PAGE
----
The dinghy is up on top of the aft cabin.. not the easiest place to deploy and recover. So a deeper swim platform would allow adding installing one of those water-level Davits.

Thanks again. What a great group of knowledgeable boaters.

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Old 12-26-2019, 06:34 PM   #12
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Docking my 44 acmy from the bridge was easy. You don’t need a cockpit for docking. IMO a cockpit unless large is a waste .
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Old 12-27-2019, 08:55 AM   #13
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Quote:
Originally Posted by Streff View Post
One of the difficulties that I am finding is docking a vessel that does not have a cockpit.. I have seen folks use a lassomate or such.. I think that would help a lot... I am also intrigue with the idea of extending the boat by either adding a cockpit or a bigger swim platform. I will start checking on prices. The fuel tanks are also a bit small so maybe adding a cockpit would allow adding another tank?

The dinghy is up on top of the aft cabin.. not the easiest place to deploy and recover. So a deeper swim platform would allow adding installing one of those water-level Davits.

FWIW, our cockpit almost never comes into play while docking; 95% of our docking events are about forward springs lines to midship, bow lines, occasionally a midship breast line to get started... and then stern lines are attached whenever, well after I've called us "docked."

That said, our current situation is a double berth floating dock thing, and it probably won't hurt to put crew ashore (another thing we almost never do) from the cockpit onto the finger pier on our side... to keep the stern in, hold us off from the other boat sharing the same double berth.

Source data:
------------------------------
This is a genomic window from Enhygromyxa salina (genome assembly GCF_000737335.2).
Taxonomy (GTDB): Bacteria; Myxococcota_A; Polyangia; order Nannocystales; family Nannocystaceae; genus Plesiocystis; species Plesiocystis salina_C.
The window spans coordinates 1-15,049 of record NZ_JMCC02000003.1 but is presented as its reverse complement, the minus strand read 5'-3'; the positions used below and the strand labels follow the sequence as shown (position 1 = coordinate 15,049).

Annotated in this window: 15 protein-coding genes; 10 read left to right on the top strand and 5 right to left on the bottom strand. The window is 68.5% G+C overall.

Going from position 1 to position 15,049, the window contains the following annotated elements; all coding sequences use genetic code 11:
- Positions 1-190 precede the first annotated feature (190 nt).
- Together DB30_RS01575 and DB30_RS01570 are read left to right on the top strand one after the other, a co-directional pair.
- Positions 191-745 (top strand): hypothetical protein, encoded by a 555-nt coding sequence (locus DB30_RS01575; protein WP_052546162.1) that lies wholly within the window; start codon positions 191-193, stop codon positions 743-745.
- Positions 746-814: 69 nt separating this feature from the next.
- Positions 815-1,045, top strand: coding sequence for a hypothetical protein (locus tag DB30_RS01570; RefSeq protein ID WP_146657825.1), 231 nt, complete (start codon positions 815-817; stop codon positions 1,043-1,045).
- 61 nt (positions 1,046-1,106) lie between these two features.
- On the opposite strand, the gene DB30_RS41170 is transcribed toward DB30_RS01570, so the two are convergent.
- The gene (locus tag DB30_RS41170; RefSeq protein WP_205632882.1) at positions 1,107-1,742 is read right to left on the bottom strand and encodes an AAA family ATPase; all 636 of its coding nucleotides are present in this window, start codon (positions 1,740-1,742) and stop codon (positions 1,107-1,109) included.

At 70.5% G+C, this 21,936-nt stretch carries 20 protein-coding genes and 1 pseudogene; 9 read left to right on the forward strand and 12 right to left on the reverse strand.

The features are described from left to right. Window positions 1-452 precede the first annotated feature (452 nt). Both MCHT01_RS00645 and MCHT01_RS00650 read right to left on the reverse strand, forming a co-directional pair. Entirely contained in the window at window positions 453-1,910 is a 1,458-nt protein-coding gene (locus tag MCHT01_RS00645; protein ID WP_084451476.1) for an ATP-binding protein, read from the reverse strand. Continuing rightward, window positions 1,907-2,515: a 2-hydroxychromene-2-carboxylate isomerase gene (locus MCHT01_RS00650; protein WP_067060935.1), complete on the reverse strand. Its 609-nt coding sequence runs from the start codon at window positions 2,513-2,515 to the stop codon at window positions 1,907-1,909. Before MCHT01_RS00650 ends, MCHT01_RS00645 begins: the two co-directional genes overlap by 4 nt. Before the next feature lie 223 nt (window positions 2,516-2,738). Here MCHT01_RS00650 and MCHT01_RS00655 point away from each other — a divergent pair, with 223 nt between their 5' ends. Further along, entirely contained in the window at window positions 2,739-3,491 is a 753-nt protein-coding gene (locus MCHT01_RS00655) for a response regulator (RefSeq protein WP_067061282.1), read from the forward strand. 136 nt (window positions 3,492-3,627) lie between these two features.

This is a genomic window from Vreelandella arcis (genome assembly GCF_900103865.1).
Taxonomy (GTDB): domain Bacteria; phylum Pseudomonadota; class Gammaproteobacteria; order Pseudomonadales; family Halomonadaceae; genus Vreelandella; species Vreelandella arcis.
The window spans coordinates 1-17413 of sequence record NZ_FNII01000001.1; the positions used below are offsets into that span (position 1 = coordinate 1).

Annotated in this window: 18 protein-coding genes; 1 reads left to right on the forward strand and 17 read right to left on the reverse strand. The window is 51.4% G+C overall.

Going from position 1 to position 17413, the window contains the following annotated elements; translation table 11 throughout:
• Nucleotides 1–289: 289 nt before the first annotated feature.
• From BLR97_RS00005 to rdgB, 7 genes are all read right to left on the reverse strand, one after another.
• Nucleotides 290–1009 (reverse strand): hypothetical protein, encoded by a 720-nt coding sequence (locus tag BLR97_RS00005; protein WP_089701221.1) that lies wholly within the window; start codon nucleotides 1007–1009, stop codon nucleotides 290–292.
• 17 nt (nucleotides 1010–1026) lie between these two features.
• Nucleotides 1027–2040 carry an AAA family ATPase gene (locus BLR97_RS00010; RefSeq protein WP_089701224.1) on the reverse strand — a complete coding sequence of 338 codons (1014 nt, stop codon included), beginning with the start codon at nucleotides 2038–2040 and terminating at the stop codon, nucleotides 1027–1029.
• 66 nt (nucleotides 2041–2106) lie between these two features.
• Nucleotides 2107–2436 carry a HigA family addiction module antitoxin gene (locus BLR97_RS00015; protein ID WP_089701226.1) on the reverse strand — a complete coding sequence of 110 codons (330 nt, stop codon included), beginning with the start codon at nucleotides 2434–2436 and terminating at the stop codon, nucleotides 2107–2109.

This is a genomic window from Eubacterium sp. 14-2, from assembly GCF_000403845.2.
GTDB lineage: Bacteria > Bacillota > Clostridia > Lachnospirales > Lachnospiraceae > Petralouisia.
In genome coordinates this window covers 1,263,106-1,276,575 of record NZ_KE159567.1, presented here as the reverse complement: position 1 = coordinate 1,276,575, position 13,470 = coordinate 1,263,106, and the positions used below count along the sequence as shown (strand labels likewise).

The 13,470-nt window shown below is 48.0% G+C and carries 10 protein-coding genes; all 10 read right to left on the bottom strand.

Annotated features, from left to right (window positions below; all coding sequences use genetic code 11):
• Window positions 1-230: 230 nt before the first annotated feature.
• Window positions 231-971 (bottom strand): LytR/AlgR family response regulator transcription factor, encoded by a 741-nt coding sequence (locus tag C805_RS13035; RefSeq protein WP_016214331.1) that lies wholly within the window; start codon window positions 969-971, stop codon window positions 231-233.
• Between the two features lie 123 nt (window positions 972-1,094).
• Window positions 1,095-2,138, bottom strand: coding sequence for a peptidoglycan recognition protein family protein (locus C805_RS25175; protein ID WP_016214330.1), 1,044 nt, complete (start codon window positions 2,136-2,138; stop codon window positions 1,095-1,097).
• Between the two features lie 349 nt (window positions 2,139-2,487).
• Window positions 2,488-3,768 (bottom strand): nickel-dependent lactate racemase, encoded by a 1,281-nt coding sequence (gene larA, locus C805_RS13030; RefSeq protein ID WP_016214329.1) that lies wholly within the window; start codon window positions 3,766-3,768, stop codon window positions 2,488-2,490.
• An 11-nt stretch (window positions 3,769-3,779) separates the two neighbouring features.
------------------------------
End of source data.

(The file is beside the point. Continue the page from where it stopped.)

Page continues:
If you mean visibility is the issue, some folks have mounted backup cameras?

Our dinghy is on a davit on our swim platform... and that's not without issues. Lifting might not be trivial. The swim platform itself isn't sufficient for the weight, so we added additional davit struts direct to the transom underwater. Backwash when coming down off plane needs some management. The name on the stern isn't visible. And then crossing stern lines at the dock get's a little hoaky. Et cetera.

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Old 12-27-2019, 09:15 AM   #14
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Ease of docking without a cockpit depends a lot on the boat's deck layout and the docking situation in question. For us, we have no cockpit but full walk-around decks.

On a face dock, for example, I'll typically place a person on the dock from the mid ship step point, taking a spring line with them. Then they can grab the stern line while I walk forward to hand them a bow line. A cockpit wouldn't really change that dynamic as most of the work is done from the dock.

Our home slip is a back in and we keep lines pre set. Bow line hangs from a piling so it can be grabbed and put on a cleat by someone standing on the bow. Then I step down to the aft deck, grab the stern line sitting on the dock and get it on while the admiral hops down and grabs the forward spring.
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Old 12-27-2019, 09:20 AM   #15
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We have a 5’ long cockpit and find that it rarely gets used for docking as all the action is amidships with springs and at the bow, arriving and departing. However it is essential for easy and safe use of the tender especially if we have bags of groceries or other items. It also provides a workspace for painting, cleaning and other dirty work that is not suitable for the carpeted interior spaces. It functions like a garage/shop area.
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Old 12-27-2019, 09:37 AM   #16
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I'm always honest when booking dockage. I just tell them I have a 36 foot trawler. They generally multiply that number by their transient rate and I just pay it.

However one marina I was at said I would need a 40 foot dock because of the pulpit and swim platform. Their docks had a set rate, you either paid it or moved on. It was high !!

What can you do? If you are into boating and have to worry about a couple feet of dockage you should probably buy a better anchor..

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Old 12-28-2019, 08:23 PM   #17